Lemurs have identifiable personality traits that are consistent from situation to situation, and those tendencies may have evolutionary implications, according to a new study conducted at the Duke Lemur Center.

"There's actually evidence of heritability in these traits," a Duke scientist explained, which would have implications for the evolution of the species.

Commenter Ann wrote, "I don't think domestication introduced individual personalities, so if dogs and cats have unique personalities, it stands that other animals possess innate individual personality traits as well."

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The new fairyfly is named after Tinkerbell. PHOTOGRAPH COURTESY OF JENNIFER READ


Who doesn't love tiny things? A new species of wasp discovered in Costa Rica pushes that envelope. Named Tinkerbella nana after Peter Pan's miniscule assistant, the insect averages 250 micrometers long. That's 0.01 of an inch—little wider than the diameter of a human hair.

Other tiny creatures include Southeast Asia's pygmy tarsiers and Madagascar's mouse lemurs, a tiny frog from Papua New Guinea, a tiny bat from Southeast Asia, and the bee hummingbird from Cuba.

Commenter Sudarsan said, "That's the beauty of Nature. Amazing to see these tiny tots actually co-exist on this Earth!!"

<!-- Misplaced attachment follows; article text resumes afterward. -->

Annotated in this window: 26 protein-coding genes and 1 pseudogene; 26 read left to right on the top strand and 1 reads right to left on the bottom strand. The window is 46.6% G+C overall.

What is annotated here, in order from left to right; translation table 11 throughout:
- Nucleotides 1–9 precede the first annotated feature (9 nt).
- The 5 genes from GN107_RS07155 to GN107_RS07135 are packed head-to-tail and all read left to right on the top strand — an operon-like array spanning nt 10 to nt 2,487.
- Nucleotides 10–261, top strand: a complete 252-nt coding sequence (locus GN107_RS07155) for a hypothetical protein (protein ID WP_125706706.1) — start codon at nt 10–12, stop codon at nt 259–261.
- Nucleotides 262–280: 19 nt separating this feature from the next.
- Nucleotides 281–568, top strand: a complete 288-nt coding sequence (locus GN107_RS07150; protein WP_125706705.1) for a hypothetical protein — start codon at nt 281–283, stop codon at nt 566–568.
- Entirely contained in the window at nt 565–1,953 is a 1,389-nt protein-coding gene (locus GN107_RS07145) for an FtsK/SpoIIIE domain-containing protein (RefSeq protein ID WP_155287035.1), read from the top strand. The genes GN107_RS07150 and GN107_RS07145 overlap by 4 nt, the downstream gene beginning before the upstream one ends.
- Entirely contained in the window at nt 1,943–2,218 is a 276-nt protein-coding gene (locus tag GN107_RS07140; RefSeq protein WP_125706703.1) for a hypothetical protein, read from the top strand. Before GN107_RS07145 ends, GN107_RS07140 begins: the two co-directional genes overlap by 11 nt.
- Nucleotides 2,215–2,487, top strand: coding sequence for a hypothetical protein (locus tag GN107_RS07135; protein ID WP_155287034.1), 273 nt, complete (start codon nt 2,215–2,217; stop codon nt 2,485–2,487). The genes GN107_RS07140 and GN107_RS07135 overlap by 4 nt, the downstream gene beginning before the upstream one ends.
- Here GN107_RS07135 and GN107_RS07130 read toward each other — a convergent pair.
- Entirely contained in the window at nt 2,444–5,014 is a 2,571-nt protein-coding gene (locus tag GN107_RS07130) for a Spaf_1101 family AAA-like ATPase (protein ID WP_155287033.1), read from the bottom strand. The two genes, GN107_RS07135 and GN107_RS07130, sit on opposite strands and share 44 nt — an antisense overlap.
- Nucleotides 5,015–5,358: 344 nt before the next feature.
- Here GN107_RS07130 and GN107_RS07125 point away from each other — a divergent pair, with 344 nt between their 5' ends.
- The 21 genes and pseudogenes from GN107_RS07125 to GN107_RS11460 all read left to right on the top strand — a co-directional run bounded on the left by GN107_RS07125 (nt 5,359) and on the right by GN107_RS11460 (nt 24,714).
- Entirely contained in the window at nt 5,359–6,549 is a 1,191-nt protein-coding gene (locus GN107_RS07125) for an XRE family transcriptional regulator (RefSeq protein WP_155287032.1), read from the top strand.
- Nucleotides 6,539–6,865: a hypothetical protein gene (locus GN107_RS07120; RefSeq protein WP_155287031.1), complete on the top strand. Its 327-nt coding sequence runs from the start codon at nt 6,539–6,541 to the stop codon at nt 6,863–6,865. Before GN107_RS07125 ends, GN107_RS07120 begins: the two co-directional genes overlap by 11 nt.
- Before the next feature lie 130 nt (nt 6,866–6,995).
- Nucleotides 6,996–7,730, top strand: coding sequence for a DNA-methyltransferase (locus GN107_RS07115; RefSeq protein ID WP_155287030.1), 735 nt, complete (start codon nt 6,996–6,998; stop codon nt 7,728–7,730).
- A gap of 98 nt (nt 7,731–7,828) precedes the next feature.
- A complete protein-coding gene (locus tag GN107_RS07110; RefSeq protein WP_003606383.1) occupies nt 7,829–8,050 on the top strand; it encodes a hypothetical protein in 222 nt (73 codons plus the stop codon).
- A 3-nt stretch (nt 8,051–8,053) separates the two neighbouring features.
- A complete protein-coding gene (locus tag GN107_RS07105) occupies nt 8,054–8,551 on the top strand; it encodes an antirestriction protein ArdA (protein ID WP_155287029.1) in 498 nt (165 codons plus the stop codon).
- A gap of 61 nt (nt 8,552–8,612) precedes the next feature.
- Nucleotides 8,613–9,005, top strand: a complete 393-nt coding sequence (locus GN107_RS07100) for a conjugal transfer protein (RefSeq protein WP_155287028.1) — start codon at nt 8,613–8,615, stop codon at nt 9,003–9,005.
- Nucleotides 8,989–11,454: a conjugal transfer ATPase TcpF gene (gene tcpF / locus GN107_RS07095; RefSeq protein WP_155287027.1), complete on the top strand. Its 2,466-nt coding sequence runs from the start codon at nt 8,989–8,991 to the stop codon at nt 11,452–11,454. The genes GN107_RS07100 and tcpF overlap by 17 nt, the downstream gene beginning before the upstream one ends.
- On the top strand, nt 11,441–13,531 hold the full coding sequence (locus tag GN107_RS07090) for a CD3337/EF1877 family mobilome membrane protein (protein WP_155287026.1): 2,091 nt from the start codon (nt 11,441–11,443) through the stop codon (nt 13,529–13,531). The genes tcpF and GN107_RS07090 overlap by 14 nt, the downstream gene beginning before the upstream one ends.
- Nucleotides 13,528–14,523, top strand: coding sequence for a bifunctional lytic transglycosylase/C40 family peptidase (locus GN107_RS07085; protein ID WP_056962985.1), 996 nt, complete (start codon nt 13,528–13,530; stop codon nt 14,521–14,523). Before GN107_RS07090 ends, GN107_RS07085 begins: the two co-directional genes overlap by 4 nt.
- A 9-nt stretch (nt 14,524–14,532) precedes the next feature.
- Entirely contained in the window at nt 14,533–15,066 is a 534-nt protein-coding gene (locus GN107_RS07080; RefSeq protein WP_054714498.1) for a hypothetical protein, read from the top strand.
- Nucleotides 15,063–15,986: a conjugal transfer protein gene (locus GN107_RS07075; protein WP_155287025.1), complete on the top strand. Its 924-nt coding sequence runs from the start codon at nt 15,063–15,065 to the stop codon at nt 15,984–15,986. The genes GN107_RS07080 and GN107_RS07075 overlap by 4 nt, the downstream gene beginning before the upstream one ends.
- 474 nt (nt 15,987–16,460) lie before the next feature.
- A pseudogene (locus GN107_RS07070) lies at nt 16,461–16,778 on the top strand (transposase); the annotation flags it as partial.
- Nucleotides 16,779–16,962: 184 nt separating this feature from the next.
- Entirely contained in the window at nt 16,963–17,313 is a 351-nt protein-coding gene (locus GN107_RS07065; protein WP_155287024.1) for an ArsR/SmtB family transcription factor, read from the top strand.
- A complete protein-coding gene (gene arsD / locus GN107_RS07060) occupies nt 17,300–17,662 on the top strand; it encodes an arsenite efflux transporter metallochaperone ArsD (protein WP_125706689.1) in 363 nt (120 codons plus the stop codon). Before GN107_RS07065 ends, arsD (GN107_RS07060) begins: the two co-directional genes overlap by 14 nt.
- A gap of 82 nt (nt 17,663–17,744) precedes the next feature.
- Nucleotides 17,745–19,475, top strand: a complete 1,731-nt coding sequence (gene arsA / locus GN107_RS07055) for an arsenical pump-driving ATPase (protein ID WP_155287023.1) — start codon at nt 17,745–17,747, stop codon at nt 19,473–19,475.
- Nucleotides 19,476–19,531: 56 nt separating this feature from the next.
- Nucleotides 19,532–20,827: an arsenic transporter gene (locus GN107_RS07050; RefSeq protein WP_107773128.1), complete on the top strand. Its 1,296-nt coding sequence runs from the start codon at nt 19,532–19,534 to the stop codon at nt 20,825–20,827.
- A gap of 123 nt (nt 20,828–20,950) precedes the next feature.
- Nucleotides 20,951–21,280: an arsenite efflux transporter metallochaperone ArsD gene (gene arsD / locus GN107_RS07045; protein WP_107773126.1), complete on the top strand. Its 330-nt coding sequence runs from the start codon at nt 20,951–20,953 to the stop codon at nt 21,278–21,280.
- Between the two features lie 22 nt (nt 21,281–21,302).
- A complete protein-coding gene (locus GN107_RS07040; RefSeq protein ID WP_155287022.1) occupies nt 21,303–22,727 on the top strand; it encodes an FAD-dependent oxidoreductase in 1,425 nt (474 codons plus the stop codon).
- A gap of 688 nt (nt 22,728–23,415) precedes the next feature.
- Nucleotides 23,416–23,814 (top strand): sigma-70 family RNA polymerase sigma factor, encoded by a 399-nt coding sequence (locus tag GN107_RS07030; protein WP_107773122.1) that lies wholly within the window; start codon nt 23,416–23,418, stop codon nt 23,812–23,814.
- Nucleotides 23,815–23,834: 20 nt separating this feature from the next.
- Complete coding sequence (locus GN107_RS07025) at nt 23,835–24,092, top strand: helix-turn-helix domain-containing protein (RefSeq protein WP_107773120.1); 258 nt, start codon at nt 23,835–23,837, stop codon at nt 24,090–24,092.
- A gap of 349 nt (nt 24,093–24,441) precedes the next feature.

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If you looked at the full moon in this photo taken over the weekend at the tip of the Marina Bay Sands Skypark in Singapore and thought, "Gee, that full moon looks bigger and brighter than normal," you would have been correct.


In June, when the moon made its closest approach to Earth for the 2013 calendar year, it appeared 8 percent larger and 17 percent brighter than usual. "We saw it from the field with fireflies and hay bales. It bleached out the stars," tweeted one fan of the phenomenon.

Commenter Maria Bianchi wrote, "Fabulous photos! ...I really enjoy being able to see these sights and will share them with my students at school."

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A Pacific blue sea star can regrow itself, so long as it has its central nerve ring intact. PHOTOGRAPH BY CHENG KIANG NG, NATIONAL GEOGRAPHIC YOUR SHOT


Some lizards and other animals are masterful at regenerating lost body parts—a feat we humans are sadly less capable of doing (except in the case of our liver). These crafty animals include the axolotl, which can regrow limbs or even parts of its heart, brain, and jaw.

Deer can regrow antlers, and sea squirts can regenerate whole bodies, seemingly defying aging. Starfish and flatworms also have impressive abilities to regrow lost parts.

Commenter Steven Rafter added, "Funnily enough – humans are not too bad at it either – we replace skin and hair constantly… it's the organs, limbs and neurons that we gotta work on…"